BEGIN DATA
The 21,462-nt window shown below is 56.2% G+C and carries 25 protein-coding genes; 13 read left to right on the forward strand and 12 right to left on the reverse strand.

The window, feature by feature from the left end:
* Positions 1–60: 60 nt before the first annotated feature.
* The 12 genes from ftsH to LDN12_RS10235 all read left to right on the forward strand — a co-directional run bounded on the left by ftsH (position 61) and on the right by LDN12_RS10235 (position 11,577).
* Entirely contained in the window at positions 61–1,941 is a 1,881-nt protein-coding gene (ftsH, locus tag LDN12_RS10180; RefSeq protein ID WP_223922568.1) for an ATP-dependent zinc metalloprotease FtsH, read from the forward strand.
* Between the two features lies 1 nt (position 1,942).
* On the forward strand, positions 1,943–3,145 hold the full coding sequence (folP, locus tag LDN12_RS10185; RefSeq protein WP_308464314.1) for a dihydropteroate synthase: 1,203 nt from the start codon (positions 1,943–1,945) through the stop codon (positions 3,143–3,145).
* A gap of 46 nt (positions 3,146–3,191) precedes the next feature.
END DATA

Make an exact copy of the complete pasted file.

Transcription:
The 21,462-nt window shown below is 56.2% G+C and carries 25 protein-coding genes; 13 read left to right on the forward strand and 12 right to left on the reverse strand.

The window, feature by feature from the left end:
* Positions 1–60: 60 nt before the first annotated feature.
* The 12 genes from ftsH to LDN12_RS10235 all read left to right on the forward strand — a co-directional run bounded on the left by ftsH (position 61) and on the right by LDN12_RS10235 (position 11,577).
* Entirely contained in the window at positions 61–1,941 is a 1,881-nt protein-coding gene (ftsH, locus tag LDN12_RS10180; RefSeq protein ID WP_223922568.1) for an ATP-dependent zinc metalloprotease FtsH, read from the forward strand.
* Between the two features lies 1 nt (position 1,942).
* On the forward strand, positions 1,943–3,145 hold the full coding sequence (folP, locus tag LDN12_RS10185; RefSeq protein WP_308464314.1) for a dihydropteroate synthase: 1,203 nt from the start codon (positions 1,943–1,945) through the stop codon (positions 3,143–3,145).
* A gap of 46 nt (positions 3,146–3,191) precedes the next feature.